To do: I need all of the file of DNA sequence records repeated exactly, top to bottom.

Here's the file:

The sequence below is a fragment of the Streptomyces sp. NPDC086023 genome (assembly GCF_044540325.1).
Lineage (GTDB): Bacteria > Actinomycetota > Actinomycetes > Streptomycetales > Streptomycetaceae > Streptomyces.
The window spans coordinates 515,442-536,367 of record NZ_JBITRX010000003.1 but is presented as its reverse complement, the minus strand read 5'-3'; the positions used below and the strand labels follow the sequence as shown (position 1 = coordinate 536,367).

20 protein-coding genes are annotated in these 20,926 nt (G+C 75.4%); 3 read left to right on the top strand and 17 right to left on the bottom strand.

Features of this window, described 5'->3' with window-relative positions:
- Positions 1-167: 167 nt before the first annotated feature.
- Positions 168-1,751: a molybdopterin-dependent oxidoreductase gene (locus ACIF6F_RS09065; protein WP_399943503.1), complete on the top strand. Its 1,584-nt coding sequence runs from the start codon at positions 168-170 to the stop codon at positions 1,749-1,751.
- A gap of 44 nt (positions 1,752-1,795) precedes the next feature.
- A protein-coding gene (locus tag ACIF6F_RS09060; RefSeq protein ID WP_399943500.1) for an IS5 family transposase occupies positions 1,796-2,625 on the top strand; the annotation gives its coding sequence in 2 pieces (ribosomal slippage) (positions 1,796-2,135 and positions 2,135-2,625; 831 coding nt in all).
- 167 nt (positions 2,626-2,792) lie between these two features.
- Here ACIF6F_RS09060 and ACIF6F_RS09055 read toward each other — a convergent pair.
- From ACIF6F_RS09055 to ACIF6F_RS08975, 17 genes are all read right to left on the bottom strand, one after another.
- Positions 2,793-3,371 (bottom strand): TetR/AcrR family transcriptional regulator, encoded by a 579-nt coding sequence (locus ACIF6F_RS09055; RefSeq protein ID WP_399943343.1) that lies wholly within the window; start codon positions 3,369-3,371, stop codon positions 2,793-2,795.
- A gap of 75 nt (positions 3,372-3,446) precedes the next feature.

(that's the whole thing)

The sequence below is a fragment of the Streptomyces sp. NPDC086023 genome (assembly GCF_044540325.1).
Lineage (GTDB): Bacteria > Actinomycetota > Actinomycetes > Streptomycetales > Streptomycetaceae > Streptomyces.
The window spans coordinates 515,442-536,367 of record NZ_JBITRX010000003.1 but is presented as its reverse complement, the minus strand read 5'-3'; the positions used below and the strand labels follow the sequence as shown (position 1 = coordinate 536,367).

20 protein-coding genes are annotated in these 20,926 nt (G+C 75.4%); 3 read left to right on the top strand and 17 right to left on the bottom strand.

Features of this window, described 5'->3' with window-relative positions:
- Positions 1-167: 167 nt before the first annotated feature.
- Positions 168-1,751: a molybdopterin-dependent oxidoreductase gene (locus ACIF6F_RS09065; protein WP_399943503.1), complete on the top strand. Its 1,584-nt coding sequence runs from the start codon at positions 168-170 to the stop codon at positions 1,749-1,751.
- A gap of 44 nt (positions 1,752-1,795) precedes the next feature.
- A protein-coding gene (locus tag ACIF6F_RS09060; RefSeq protein ID WP_399943500.1) for an IS5 family transposase occupies positions 1,796-2,625 on the top strand; the annotation gives its coding sequence in 2 pieces (ribosomal slippage) (positions 1,796-2,135 and positions 2,135-2,625; 831 coding nt in all).
- 167 nt (positions 2,626-2,792) lie between these two features.
- Here ACIF6F_RS09060 and ACIF6F_RS09055 read toward each other — a convergent pair.
- From ACIF6F_RS09055 to ACIF6F_RS08975, 17 genes are all read right to left on the bottom strand, one after another.
- Positions 2,793-3,371 (bottom strand): TetR/AcrR family transcriptional regulator, encoded by a 579-nt coding sequence (locus ACIF6F_RS09055; RefSeq protein ID WP_399943343.1) that lies wholly within the window; start codon positions 3,369-3,371, stop codon positions 2,793-2,795.
- A gap of 75 nt (positions 3,372-3,446) precedes the next feature.